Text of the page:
Exploring Human Potential

The Science Community Has Had Enough of Trump and Is Finding Their Voice.

Posted on | September 18, 2020 | No Comments

Mike Magee

In its 175-year history, Scientific American has never endorsed a US presidential candidate – until now. This week they endorsed Joe Biden for president. One week earlier, H. Holden Thorp, the spicy new editor of Science, penned an editorial titled “Trump Lied About Science.”

Scientists have historically looked the other way and allowed the dust to settle. That’s what they did when George W. Bush flirted with creationism and put forward his cockeyed stem cell policy.  And they didn’t blink twice as Ronald Reagan super-charged  science infrastructure  while refusing to utter the words HIV/AIDS.

What especially had the Science editor worked up in an interview this week in Wired magazine, was Trump’s “constant drumbeat that scientists and science are somehow out to get the administration.” Add to this that the president is “willing to go into the Rose Garden or the briefing room and just say things that are blatantly untrue.”

But really what got Thorp’s goat was Trump’s March, 2020 remark to Pharma execs to “Do me a favor. Speed up a vaccine.”  That kind of interference can bend the risk/benefit curve, and have a long-lasting ill effect on the public’s trust of science in general.

“I believe we’ve been overly deferential to the idea that we should stay out of it. Look what that’s gotten us. It’s gotten climate denial. It’s gotten us creationism. It’s gotten us prohibited from doing stem cell research.”, said Thorp.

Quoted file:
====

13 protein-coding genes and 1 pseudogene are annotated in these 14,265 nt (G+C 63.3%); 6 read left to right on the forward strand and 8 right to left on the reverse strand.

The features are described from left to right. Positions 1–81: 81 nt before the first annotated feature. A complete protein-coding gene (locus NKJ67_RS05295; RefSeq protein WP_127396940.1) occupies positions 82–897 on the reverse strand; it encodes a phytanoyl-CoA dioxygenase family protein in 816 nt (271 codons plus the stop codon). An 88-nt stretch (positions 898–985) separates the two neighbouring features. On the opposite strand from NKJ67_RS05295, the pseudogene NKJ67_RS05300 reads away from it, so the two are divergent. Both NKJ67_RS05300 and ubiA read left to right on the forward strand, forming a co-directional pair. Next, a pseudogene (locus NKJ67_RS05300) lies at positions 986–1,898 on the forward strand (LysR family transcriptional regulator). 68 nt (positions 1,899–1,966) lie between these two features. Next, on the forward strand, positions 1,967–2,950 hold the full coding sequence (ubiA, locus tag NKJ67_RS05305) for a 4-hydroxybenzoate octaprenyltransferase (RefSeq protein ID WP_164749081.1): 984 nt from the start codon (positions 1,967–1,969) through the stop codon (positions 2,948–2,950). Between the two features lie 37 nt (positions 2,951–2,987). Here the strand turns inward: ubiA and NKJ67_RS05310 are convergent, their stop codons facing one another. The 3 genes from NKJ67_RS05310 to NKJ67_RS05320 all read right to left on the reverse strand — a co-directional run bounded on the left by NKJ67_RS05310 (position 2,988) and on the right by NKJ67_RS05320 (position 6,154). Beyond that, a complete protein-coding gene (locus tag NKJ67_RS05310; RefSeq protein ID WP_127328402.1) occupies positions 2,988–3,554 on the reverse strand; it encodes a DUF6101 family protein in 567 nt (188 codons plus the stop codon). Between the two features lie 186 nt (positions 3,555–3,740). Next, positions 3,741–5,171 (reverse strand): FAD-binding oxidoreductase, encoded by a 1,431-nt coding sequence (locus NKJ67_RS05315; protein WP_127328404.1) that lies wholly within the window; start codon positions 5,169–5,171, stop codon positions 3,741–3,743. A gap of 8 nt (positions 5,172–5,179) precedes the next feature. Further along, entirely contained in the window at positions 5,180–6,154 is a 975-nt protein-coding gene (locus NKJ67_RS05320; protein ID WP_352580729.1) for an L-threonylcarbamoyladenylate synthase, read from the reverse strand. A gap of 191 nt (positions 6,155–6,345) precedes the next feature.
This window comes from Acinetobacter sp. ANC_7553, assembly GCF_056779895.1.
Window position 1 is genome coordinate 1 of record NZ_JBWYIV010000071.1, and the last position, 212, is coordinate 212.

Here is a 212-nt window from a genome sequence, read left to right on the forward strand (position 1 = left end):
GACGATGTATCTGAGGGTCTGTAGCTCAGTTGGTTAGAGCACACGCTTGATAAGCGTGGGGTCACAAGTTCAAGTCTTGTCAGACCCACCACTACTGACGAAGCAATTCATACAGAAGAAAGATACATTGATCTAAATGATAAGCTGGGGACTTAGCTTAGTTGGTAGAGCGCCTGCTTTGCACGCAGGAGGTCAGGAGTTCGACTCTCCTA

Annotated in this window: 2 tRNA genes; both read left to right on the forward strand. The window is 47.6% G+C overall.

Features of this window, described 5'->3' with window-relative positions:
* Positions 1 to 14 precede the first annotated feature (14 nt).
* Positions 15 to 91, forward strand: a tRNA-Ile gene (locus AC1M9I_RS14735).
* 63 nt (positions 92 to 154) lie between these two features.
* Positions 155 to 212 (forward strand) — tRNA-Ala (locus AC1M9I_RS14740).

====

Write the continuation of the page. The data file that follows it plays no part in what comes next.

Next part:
Scientific American, in its historic endorsement, was no more diplomatic. They wrote, “The evidence and the science show that Donald Trump has badly damaged the U.S. and its people—because he rejects evidence and science. The most devastating example is his dishonest and inept response to the COVID-19 pandemic, which cost more than 190,000 Americans their lives by the middle of September.”

Don’t expect any dampening of the controversy in the next sixty days. This week’s mental collapse of political hatchet man, Michael Caputo, and this headline in the New York Times – “C.D.C. Testing Guidance Was Published Against Scientists’ Objections:  A controversial guideline saying people without Covid-19 symptoms didn’t need to get tested for the virus came from H.H.S. officials and skipped the C.D.C.’s scientific review process.” – clearly suggests otherwise.

Structural Racism Within The Medicaid Program – Still Present a Half-Century Later.

Posted on | September 9, 2020 | 2 Comments

Mike Magee

If you would like to visit the meeting place of America’s two great contemporary pandemics –COVID-19 and structural racism – you need only walk down the historic Medicaid path and enter the dangling door of its weakest health care link, the Nursing Home.

The current pandemic is disproportionately killing and maiming Black Americans. This should come as no surprise to Medical Historians familiar with our Medicaid program. Prejudice and bias were baked in well before the signing of Medicaid and Medicare on July 30, 1965.

President Kennedy’s efforting on behalf of health coverage expansion met stiff resistance from the American Medical Association and Southern states in 1960. Part of their strategic pushback was the endorsement of a state-run and voluntary offering for the poor and disadvantaged called Kerr-Mills. Predictably, Southern states feigned support, and enrollment was largely non-existent. Only 3.3% of participants nationwide came from the 10-state Deep South “Black Belt.”